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Are You Ready for a Dog?

Owning and caring for a dog is a lot of work. Deciding to adopt a dog is a big choice, and one with a lot of consequences. Adopting a dog can be a wonderful experience, but it's a decision you need to think a lot about – it's important to find the right dog for you and your family.

  • Do you remember what energy level you are? What kind of dog should a person with your energy level adopt?

Remember, if you visit a shelter it may be hard to determine the energy level of a dog in a cage. Dogs left in cages may become frustrated (does anyone share that feeling?) and more (or less) energetic. So be sure to ask staff about the dog and how it usually behaves on walks and while playing with other staff and animals. Most shelters will allow you to take a dog for a walk or into a special playroom so you can spend some time getting to know each other. Taking a shelter dog for a walk is a great way to see how you may work together; using some of a dog's energy (particularly the energy left over/built up from sitting in a cage) will help you get a better understanding of what the dog's personality/characteristics are really like. It's also helpful to ask shelter staff about any pet you are interested in. Shelter staff spend a lot of time with the animals living there and are committed to finding each a good, permanent home. Try to select a dog that is a good match for you and your family, not just a dog you find cute or charming. Strong relationships aren't based primarily on looks, and you want this one to last a long time!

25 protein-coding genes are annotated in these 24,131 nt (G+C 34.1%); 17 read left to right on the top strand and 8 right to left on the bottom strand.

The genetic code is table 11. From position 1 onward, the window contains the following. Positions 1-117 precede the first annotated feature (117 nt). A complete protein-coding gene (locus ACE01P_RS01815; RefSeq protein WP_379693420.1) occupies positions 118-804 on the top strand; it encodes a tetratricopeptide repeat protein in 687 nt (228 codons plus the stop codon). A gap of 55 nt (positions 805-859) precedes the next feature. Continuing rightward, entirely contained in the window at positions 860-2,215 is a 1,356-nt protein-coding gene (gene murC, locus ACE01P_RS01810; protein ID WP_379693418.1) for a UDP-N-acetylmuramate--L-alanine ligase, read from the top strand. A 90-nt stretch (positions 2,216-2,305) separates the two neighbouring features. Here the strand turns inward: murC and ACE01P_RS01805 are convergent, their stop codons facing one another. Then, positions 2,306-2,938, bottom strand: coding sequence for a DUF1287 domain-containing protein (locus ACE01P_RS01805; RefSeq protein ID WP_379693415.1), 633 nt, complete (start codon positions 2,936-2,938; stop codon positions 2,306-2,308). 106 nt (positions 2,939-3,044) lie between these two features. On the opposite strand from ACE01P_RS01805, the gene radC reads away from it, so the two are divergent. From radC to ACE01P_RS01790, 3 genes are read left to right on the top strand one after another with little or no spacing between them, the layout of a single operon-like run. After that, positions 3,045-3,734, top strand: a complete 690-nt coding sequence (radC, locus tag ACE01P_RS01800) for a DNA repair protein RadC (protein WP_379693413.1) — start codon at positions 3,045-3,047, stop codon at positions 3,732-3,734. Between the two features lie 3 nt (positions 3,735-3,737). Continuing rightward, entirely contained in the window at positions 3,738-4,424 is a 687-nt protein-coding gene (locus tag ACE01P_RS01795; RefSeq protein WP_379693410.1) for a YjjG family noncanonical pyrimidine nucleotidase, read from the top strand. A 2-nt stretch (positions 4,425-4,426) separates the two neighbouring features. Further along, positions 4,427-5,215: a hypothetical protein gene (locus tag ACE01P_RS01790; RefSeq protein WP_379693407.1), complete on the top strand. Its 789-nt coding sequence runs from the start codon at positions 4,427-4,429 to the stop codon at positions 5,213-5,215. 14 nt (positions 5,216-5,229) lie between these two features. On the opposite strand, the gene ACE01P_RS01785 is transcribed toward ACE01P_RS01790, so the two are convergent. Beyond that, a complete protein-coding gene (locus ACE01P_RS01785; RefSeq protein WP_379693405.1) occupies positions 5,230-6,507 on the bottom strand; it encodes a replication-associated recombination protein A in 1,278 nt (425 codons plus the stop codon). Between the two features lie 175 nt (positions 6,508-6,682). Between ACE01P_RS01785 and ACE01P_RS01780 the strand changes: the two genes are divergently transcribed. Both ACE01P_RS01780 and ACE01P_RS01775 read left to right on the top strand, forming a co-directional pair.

• What else is important to think about when adopting a dog?
  • What kind of qualities would you look for in a dog?

Objective:

Children will think about what is involved in adopting a dog, particularly determining the match between pet and owner. Considering the interrelationship between pets and people will foster children's sense of caring, empathy, and social responsibility.

Vocabulary Words to Highlight:

Consequence(s), Adopt, Shelter, Personality